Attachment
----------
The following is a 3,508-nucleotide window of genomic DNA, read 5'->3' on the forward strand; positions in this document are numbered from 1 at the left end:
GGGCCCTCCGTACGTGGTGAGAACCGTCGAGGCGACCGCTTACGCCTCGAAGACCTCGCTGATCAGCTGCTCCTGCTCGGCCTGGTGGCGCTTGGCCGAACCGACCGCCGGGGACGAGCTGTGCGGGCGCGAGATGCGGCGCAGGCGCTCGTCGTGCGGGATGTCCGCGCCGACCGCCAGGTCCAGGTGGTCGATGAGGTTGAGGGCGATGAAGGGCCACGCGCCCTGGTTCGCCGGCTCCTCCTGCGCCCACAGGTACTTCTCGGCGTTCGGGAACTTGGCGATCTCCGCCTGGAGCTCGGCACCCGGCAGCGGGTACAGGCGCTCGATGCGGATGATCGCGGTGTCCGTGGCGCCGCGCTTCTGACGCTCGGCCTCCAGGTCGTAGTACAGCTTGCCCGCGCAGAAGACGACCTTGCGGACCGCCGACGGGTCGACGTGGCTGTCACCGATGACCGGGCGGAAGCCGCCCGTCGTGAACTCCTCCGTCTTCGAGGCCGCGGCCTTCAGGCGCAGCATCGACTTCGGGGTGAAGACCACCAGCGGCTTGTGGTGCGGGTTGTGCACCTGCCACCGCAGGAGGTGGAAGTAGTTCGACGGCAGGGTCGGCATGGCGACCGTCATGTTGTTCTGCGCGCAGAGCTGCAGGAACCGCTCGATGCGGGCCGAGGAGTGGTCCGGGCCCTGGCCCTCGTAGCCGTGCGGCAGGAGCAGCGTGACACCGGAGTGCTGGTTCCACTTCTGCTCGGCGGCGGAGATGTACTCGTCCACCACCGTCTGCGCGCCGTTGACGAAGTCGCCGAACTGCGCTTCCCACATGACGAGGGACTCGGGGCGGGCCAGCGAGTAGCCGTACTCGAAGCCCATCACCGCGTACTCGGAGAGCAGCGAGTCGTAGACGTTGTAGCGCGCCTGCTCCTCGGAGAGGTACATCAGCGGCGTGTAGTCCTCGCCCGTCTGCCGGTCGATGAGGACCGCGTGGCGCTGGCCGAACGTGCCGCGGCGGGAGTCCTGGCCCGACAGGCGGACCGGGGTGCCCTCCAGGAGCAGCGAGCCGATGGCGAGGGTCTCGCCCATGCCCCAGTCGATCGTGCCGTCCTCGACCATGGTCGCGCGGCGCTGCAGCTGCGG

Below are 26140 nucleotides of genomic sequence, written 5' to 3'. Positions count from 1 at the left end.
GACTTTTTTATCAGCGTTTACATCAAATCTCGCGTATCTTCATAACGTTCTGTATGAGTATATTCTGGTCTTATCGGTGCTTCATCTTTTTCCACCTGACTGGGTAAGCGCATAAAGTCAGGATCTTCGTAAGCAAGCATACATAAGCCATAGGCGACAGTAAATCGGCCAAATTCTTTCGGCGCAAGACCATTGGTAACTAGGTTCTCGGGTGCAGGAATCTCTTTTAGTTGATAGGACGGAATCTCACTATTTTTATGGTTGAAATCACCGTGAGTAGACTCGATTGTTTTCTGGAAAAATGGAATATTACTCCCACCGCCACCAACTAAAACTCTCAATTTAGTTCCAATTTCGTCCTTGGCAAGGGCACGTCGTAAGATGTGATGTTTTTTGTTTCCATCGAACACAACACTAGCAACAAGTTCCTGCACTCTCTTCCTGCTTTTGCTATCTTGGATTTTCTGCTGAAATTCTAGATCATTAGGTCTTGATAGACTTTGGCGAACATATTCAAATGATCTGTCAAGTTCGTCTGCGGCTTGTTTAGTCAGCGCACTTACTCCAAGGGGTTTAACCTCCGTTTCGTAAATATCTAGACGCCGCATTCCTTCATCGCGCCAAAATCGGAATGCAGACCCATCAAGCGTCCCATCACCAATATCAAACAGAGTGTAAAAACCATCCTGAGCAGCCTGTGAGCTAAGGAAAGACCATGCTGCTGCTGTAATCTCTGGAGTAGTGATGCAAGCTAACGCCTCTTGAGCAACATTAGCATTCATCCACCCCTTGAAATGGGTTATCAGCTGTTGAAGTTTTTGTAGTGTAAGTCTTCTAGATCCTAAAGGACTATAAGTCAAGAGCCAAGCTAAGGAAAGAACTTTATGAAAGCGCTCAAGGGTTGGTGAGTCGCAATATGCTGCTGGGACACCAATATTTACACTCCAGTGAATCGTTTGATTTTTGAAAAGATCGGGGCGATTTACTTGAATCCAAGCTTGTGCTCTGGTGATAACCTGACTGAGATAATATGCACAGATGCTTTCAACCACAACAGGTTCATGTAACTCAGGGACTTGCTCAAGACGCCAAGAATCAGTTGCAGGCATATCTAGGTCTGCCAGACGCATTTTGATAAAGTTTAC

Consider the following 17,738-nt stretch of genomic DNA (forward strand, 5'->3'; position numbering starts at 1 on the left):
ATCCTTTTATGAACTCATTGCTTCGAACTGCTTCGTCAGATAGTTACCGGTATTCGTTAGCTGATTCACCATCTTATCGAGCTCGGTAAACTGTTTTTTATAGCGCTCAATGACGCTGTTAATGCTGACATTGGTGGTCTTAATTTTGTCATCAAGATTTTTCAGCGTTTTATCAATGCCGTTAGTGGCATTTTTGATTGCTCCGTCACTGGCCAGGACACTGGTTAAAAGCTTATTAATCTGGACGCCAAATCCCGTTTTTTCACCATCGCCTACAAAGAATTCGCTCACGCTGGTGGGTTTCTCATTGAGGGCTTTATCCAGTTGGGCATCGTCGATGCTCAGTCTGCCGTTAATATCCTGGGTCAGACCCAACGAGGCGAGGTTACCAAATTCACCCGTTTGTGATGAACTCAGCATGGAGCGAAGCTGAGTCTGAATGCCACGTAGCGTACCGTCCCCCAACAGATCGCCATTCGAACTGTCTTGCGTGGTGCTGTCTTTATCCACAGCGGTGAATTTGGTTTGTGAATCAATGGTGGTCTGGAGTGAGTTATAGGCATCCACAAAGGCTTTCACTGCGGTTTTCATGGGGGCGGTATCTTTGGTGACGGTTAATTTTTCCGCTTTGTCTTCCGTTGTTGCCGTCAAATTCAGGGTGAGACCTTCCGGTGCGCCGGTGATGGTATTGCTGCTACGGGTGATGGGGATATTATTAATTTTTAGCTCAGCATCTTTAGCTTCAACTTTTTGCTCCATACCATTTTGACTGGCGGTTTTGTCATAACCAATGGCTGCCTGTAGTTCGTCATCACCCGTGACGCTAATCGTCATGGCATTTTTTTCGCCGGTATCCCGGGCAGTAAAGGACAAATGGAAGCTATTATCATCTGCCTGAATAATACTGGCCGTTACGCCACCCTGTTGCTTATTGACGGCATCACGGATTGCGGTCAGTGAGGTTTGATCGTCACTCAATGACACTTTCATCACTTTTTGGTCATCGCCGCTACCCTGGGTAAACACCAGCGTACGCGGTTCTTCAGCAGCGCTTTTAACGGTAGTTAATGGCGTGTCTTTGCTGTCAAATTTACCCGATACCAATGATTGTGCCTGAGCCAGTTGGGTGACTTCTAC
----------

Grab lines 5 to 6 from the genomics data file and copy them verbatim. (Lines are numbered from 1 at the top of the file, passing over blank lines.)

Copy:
Consider the following 17,738-nt stretch of genomic DNA (forward strand, 5'->3'; position numbering starts at 1 on the left):
ATCCTTTTATGAACTCATTGCTTCGAACTGCTTCGTCAGATAGTTACCGGTATTCGTTAGCTGATTCACCATCTTATCGAGCTCGGTAAACTGTTTTTTATAGCGCTCAATGACGCTGTTAATGCTGACATTGGTGGTCTTAATTTTGTCATCAAGATTTTTCAGCGTTTTATCAATGCCGTTAGTGGCATTTTTGATTGCTCCGTCACTGGCCAGGACACTGGTTAAAAGCTTATTAATCTGGACGCCAAATCCCGTTTTTTCACCATCGCCTACAAAGAATTCGCTCACGCTGGTGGGTTTCTCATTGAGGGCTTTATCCAGTTGGGCATCGTCGATGCTCAGTCTGCCGTTAATATCCTGGGTCAGACCCAACGAGGCGAGGTTACCAAATTCACCCGTTTGTGATGAACTCAGCATGGAGCGAAGCTGAGTCTGAATGCCACGTAGCGTACCGTCCCCCAACAGATCGCCATTCGAACTGTCTTGCGTGGTGCTGTCTTTATCCACAGCGGTGAATTTGGTTTGTGAATCAATGGTGGTCTGGAGTGAGTTATAGGCATCCACAAAGGCTTTCACTGCGGTTTTCATGGGGGCGGTATCTTTGGTGACGGTTAATTTTTCCGCTTTGTCTTCCGTTGTTGCCGTCAAATTCAGGGTGAGACCTTCCGGTGCGCCGGTGATGGTATTGCTGCTACGGGTGATGGGGATATTATTAATTTTTAGCTCAGCATCTTTAGCTTCAACTTTTTGCTCCATACCATTTTGACTGGCGGTTTTGTCATAACCAATGGCTGCCTGTAGTTCGTCATCACCCGTGACGCTAATCGTCATGGCATTTTTTTCGCCGGTATCCCGGGCAGTAAAGGACAAATGGAAGCTATTATCATCTGCCTGAATAATACTGGCCGTTACGCCACCCTGTTGCTTATTGACGGCATCACGGATTGCGGTCAGTGAGGTTTGATCGTCACTCAATGACACTTTCATCACTTTTTGGTCATCGCCGCTACCCTGGGTAAACACCAGCGTACGCGGTTCTTCAGCAGCGCTTTTAACGGTAGTTAATGGCGTGTCTTTGCTGTCAAATTTACCCGATACCAATGATTGTGCCTGAGCCAGTTGGGTGACTTCTAC